Community Agriculture Alliance: Why we need to talk about food waste
April 21, 2016
We all eat. Unfortunately, we all throw away food. Every year, 40 percent of food produced in the United States is thrown away. When one in eight Colorado residents are food insecure, there needs to be more awareness about how food waste can be diverted to the people who need it. Food waste has major environmental, social and economic implications.
Food waste is the No. 1 item in landfills, which creates massive amounts of methane emissions from rotting foods. With 8 percent of Routt County residents living below the poverty line, all of the perfectly good food that goes to waste in landfills should be rerouted to families in need.
In addition to the environmental and social impacts of food waste, there is also an economic impact of throwing away food. All the water used to grow it, fuel used to transport it, and other resources that go into food production go straight into the landfills and not to hungry people.
No one wants to waste food, yet every day, businesses, restaurants, schools and homes toss out food. One of the first steps toward reducing food waste is source reduction; only prepare what you are going to eat or make something that will taste just as good as leftovers.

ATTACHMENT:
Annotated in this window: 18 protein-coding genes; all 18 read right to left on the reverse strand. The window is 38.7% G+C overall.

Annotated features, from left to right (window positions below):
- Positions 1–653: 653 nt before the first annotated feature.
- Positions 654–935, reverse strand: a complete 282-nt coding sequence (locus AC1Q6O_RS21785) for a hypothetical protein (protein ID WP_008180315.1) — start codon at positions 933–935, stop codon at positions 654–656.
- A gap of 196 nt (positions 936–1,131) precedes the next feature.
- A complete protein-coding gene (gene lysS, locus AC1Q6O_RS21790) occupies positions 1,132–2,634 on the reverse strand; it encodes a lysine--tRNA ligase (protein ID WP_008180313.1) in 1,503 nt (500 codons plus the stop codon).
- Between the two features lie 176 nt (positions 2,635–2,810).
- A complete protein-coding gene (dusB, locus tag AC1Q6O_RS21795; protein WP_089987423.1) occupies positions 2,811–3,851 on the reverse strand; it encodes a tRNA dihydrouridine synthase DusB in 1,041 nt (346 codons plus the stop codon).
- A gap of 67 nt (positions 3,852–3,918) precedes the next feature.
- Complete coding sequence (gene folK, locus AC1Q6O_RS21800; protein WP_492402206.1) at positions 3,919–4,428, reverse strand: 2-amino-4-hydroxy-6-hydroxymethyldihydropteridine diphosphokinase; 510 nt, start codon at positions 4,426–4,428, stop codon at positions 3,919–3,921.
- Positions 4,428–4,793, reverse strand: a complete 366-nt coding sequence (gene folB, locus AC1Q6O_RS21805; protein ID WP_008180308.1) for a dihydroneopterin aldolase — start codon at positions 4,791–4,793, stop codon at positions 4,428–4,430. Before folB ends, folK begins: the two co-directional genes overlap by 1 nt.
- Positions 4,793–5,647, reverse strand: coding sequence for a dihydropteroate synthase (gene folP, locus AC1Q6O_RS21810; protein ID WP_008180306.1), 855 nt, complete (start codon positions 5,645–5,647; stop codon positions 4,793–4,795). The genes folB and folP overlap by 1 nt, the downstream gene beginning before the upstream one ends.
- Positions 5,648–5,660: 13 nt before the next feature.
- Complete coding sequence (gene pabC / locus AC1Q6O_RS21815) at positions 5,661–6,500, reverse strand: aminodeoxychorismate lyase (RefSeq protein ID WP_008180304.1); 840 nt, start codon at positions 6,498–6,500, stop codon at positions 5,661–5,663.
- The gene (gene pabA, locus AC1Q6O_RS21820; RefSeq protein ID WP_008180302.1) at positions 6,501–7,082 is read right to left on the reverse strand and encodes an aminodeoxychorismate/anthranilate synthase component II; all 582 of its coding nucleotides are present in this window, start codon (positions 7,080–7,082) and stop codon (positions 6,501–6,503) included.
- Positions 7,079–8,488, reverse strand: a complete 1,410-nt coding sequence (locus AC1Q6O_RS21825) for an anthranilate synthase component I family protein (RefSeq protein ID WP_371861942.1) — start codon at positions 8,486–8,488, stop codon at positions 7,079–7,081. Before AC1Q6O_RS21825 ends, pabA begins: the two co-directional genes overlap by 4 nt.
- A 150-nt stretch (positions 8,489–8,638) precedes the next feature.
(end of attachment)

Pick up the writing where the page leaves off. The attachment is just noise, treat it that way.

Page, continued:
The next step is feeding hungry people. Take any uneaten food to LiftUp; its food bank helps provide people in Routt County with healthy and nutritious food.
After feeding people, you can use your food scraps to feed to animals (such as pigs). Finally, reach out to Twin Enviro and ask about getting a composting bucket for your home, then either give this compost to Twin Enviro or use it in your own garden.
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If you have a garden at your own home that produces excess fruits and vegetables, visit ampleharvest.org to learn more about how you can donate all the extra healthy food to local food banks. LiftUp will accept donations from 10 a.m. to 5 p.m. Monday through Friday.
Ampleharvest.org will also send you a package of organic zucchini seeds if you promise to donate your leftover harvested produce to a local food bank.
Minimizing the amount of food wasted in homes and businesses may not seem like an issue, but diverting food waste can have a positive impact in our county's environmental, social and economic health.
Mackenzie Dormer is sophomore at Colorado Mountain College Alpine Campus, where she leads the campus' Food Recovery Network chapter and organizes student volunteers and food recoveries.
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